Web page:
Distributed algorithms offer several advantages over centralized approaches due to scalability, robustness, and efficiency. To help achieve these benefits, individual robots should be designed with minimalistic capabilities. Mapping an environment is an example of a task that benefits from multi-robot approaches, but requires storing large amounts of data.
This project seeks to uncover the graphical representation of an environment, which is significantly less memory intensive than a metric map. The robots can communicate with each other when within a certain radius, know their own locations, and can detect obstacles only through an extremely short-range sensor (e.g. a bump sensor).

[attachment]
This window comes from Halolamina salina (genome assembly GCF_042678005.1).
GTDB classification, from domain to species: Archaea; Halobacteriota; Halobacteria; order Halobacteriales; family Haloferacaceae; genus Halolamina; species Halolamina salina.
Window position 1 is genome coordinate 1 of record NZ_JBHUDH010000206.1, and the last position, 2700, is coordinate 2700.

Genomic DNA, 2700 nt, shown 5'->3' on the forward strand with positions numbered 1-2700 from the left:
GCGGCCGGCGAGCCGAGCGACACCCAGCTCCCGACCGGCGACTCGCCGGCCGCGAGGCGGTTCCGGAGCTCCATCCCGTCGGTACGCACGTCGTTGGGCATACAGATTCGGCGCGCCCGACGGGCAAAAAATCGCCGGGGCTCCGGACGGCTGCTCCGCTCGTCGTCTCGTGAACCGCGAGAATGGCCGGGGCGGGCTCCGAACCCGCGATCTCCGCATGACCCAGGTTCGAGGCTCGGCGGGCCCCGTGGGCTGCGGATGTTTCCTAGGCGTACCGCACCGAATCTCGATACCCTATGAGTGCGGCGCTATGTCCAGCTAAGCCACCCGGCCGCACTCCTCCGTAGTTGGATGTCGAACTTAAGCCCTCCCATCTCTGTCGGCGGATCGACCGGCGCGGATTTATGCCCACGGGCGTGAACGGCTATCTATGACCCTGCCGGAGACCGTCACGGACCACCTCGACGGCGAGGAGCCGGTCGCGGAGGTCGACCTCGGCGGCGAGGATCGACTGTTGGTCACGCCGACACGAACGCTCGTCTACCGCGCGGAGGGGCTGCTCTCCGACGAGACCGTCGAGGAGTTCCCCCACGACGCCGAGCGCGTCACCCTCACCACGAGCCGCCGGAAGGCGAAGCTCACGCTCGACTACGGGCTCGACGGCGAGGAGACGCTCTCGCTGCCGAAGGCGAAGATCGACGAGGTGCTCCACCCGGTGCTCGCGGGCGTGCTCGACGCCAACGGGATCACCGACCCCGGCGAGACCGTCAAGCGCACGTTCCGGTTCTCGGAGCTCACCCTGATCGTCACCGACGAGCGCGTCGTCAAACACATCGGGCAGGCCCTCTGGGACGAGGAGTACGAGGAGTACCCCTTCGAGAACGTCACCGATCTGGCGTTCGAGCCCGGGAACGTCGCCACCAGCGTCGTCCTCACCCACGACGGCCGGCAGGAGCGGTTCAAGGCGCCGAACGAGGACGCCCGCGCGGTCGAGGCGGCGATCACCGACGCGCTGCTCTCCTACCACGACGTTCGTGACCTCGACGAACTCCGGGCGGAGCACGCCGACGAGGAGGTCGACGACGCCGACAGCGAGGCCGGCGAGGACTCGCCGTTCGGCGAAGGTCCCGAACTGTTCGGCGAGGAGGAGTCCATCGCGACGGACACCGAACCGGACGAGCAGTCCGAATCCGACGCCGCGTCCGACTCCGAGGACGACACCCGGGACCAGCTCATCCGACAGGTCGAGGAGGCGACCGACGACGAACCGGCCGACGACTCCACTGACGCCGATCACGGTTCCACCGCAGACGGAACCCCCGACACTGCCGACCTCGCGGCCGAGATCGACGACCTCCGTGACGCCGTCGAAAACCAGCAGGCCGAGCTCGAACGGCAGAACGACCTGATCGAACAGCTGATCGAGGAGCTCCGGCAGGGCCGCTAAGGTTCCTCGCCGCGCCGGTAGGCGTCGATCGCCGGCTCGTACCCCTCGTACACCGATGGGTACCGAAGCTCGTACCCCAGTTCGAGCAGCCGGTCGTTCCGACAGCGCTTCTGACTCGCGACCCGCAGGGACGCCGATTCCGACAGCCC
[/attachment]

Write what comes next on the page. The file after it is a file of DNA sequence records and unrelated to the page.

This project proposes an algorithm that guarantees each robot’s local graphical map will converge upon the environment's true structure. To do this the robots follow the perimeters of their islands, merging maps when they come within communication range of other robots. They deviate from their paths when a new robot is within communication range and use a modified bug path following algorithm to determine if the newly discovered robot is on the same island.